Film Scouts Diaries

2008 Karlovy Vary Film Festival Diaries
Diary #6: It’s All About Theatre

by Henri Béhar

Karlovy Vary, Czech Republic, July 9, 2008 – Two films shown these last few days focus on theatre and its strange, sometimes tragic, echoes in real life. Apparently there is, in Cracow, Poland, an alternative drama festival during which various companies from all over the world present famous plays and/or original works in unusual venues. In Petr Zelenka's Polish-Czech co-production The Karamazovs (International premiere, in competition), a theatre company from Prague arrives to present a stage adaptation of Dostoiewsky's novel The Brothers Karamazov in a huge and semi-inactive steel factory. As rehearsals get under way, the themes of immortality, faith and salvation that are examined in the novel find surprising equivalents in the relationships within the company itself. When an accident occurs involving one of the spectators during rehearsal, reality barges into the drama and transcends it – or is it the other way around? Based on the successful production by Prague's Dejvice Theatre, The Karamzovs strongly brings to mind the far superior Vanya on 42nd Street, Louis Malle's (and David Mamet's) adaptation of Anton Chekhov's Uncle Vanya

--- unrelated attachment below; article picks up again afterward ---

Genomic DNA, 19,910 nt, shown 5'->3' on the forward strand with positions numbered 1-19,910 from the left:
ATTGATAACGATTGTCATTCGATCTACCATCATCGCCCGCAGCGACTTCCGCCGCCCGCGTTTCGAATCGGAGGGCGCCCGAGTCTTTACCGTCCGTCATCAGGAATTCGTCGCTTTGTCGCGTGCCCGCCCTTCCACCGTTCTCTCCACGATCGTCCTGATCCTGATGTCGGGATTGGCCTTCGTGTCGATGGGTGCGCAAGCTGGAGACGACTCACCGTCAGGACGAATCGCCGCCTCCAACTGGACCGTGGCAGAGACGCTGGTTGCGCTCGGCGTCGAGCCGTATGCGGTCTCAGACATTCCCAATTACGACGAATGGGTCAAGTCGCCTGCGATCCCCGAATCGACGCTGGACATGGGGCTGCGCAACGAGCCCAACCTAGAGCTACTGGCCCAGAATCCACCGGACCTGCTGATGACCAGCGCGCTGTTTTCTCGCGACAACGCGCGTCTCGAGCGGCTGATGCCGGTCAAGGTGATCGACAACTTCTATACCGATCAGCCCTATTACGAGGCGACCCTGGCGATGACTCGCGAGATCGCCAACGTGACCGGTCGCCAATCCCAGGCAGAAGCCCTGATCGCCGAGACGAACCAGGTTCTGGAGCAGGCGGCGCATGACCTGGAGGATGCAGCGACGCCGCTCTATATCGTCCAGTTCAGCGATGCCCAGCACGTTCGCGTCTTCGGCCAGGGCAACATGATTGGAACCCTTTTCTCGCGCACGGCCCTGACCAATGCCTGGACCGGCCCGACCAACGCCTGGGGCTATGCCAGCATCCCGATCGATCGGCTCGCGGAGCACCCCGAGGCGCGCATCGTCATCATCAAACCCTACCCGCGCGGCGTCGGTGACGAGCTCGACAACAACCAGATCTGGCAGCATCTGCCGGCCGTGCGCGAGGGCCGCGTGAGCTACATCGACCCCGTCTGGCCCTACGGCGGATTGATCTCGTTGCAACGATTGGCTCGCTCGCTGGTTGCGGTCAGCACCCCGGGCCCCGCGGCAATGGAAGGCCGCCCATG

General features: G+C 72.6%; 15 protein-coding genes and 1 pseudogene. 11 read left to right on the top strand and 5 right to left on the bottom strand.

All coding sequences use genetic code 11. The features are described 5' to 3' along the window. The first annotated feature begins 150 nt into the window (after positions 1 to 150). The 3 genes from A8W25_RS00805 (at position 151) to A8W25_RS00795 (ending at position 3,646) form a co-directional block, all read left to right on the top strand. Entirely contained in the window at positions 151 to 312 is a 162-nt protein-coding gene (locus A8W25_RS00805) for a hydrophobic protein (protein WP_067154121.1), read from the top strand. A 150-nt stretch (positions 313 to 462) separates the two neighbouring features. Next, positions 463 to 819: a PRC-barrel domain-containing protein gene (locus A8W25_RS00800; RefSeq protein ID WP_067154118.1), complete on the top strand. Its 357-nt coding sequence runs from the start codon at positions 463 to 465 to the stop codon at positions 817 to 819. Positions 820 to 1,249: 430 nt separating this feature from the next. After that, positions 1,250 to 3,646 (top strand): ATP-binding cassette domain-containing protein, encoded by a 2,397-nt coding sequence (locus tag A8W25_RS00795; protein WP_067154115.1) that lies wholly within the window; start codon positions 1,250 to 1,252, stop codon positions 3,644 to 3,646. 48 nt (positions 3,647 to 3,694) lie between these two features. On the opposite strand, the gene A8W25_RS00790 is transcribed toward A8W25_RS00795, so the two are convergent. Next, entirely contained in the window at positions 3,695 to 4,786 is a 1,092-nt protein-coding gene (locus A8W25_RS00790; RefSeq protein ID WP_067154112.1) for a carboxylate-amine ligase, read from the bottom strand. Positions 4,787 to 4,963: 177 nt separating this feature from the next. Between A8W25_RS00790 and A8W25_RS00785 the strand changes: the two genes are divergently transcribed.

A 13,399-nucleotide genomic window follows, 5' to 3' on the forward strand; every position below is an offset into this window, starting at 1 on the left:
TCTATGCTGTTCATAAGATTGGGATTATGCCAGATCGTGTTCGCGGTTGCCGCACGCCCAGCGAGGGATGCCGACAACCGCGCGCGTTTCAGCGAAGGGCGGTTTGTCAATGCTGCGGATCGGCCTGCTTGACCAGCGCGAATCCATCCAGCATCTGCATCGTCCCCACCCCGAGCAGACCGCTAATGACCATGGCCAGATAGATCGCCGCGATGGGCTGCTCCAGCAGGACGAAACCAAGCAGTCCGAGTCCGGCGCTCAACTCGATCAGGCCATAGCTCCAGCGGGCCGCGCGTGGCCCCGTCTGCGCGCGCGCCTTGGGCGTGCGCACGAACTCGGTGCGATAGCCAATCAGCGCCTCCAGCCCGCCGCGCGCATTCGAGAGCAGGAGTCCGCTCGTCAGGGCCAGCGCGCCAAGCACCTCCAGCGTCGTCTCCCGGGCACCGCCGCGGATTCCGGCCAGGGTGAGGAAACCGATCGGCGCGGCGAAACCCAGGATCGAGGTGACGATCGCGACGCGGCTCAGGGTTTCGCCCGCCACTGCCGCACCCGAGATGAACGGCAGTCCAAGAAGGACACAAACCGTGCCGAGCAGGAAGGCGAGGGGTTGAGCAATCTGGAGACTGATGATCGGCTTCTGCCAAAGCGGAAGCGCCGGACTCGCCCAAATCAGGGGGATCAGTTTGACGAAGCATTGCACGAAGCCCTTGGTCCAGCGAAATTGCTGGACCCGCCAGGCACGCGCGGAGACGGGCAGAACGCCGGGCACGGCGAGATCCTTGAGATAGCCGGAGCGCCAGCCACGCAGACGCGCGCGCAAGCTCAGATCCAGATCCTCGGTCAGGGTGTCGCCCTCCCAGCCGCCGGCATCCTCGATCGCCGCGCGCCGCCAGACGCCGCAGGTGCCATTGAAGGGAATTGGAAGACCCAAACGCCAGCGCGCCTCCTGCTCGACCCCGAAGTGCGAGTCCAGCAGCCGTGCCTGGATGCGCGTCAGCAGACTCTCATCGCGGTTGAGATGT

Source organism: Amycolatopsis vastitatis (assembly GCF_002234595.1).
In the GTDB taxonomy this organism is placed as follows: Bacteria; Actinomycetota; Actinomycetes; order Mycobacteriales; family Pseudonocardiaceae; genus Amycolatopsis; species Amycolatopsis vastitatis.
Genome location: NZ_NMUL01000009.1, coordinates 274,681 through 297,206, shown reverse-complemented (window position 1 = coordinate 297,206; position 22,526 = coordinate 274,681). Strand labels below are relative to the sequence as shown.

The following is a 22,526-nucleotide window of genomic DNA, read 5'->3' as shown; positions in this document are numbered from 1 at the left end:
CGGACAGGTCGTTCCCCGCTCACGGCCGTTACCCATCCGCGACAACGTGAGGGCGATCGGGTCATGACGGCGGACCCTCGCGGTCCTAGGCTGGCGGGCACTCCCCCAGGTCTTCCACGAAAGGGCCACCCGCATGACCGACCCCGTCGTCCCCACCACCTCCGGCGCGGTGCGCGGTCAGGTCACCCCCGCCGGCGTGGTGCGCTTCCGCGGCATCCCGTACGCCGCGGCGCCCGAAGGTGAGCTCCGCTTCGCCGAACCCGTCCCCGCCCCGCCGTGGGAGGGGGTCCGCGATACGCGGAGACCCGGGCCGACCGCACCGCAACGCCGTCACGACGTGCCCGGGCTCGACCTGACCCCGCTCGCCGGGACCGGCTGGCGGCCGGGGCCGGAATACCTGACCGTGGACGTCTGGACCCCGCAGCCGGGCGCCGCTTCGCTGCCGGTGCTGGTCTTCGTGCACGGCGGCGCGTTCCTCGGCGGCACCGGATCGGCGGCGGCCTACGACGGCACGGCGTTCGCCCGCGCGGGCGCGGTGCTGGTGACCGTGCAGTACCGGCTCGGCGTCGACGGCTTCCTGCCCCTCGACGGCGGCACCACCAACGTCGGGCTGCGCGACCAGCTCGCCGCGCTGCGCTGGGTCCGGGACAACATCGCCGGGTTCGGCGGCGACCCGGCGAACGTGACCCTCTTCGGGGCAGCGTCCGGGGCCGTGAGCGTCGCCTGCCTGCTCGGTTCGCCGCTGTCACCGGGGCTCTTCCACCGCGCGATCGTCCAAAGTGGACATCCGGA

As the main credits tell you right away: Nikita Mikhalkov's 12, which had its world premiere at last year's Venice Film Festival and is, therefore, shown here out of competition, is based on Reginald Rose's play and Sidney Lumet's film Twelve Angry Men. A modern classic that Mikhalkov very cleverly transposed into a Russian context. The killer (or is he?) about to be sent to the gallows is no longer Latino, he is a boy from Chechnya adopted as a child by a Russian officer (the victim). The jury does not gather in a courthouse deliberation room but in a disaffected gymnasium. The first dissenting juror (Henry Fonda in Lumet's film) is less a Tom Joad than a Joe Blow. In a bold stroke, Mikhalkov (who co-wrote the script and plays the jury president) "opens" the play – we catch glimpses of the war in Chechnya and of the boy in his cell waiting for the verdict. A no-no for Rose and Lumet, but here it unexpectedly works (at least for this viewer). Departing from the original -- a definitely bolder (and more debatable) stroke -- Mikhalkov tacks on a surprising twist at the end of the deliberation that tackles head-on various issues in contemporary Russian life. One may disagree with those changes, but there is no denying that the acting here is absolutely spectacular.

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